A proficiency test must evaluate the student's language skill. The language skill model chosen for the test (Bachman, 1990) is common to the reference scales used in developing the TPLS. In Bachman's model, language skill includes four components:
The functional or intentional component: what the language user wants to do when communicating, e.g., inform, advise, instruct.
The sociocultural component: the elements specific to a culture that affect communication, e.g., rules of politeness, register (colloquial or formal language).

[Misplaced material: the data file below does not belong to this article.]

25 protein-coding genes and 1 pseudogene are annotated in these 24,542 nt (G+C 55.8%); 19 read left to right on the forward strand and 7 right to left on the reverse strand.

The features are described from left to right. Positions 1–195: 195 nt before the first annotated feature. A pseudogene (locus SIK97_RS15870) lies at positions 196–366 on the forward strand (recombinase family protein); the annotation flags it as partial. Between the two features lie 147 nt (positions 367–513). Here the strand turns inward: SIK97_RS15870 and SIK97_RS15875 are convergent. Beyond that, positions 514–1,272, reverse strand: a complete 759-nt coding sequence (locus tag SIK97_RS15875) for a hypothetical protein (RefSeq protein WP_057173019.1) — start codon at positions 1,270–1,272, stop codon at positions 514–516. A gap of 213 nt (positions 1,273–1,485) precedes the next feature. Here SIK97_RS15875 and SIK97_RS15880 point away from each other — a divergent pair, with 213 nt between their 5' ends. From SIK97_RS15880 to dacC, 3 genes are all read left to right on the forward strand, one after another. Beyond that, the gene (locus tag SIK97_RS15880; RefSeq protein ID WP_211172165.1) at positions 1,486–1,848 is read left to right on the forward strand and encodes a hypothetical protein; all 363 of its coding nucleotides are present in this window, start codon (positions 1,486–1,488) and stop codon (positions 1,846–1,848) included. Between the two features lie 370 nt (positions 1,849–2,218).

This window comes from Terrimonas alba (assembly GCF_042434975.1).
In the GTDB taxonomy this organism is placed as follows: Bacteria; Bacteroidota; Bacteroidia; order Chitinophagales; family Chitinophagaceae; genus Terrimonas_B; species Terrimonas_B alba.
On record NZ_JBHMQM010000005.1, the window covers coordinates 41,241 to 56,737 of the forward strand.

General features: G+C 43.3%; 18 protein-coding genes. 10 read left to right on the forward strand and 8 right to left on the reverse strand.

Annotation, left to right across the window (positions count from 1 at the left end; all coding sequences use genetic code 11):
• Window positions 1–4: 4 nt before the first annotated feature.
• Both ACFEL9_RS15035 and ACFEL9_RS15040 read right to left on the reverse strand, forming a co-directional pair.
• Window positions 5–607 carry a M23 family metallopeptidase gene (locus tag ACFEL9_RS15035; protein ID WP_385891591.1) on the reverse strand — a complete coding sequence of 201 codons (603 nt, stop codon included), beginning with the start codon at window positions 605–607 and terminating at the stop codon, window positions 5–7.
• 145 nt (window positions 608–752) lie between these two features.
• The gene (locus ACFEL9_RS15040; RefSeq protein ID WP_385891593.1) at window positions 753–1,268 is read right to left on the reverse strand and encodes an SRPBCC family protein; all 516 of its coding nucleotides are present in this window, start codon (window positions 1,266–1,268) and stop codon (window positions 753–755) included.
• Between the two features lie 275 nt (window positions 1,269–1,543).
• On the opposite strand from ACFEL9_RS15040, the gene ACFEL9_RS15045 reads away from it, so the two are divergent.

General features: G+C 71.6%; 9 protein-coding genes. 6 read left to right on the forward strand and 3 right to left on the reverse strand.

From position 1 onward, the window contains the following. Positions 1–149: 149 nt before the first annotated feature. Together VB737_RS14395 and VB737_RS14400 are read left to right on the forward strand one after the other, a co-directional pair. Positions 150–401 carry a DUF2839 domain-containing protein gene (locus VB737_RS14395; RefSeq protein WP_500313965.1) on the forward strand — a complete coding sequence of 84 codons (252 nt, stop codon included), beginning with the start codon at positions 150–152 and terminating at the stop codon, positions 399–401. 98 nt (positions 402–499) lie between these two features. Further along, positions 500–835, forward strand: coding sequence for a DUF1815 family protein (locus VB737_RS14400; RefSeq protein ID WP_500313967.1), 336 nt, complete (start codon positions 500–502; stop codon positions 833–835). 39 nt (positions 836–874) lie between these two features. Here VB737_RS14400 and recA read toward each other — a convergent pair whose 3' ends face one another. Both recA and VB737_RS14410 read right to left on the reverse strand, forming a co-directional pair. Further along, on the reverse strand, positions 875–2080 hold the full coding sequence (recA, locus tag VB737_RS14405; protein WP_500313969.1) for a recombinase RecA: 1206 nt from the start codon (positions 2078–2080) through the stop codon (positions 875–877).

The discursive or textual component: the elements used in the organization and coherence of speech or text, e.g., words that link ideas and paragraphs.
The grammatical component: the elements ensuring construction of proper sentences, e.g., the parts of a sentence or the conjugation of verbs.
All of these components are involved in an individual's language skill. The reference scales consider these components in the description of language skill progress. Consequently, tests aimed at evaluating language skill must take these components into account.
The Scale of Second Language Proficiency Levels for the College Student, used as a basis for the TPLS, has 10 oral and written comprehension skill levels. Each level includes several indicators designed to guide skill assessment.
The description of each skill level is available to teachers and students in the online Help Guide that accompanies the test.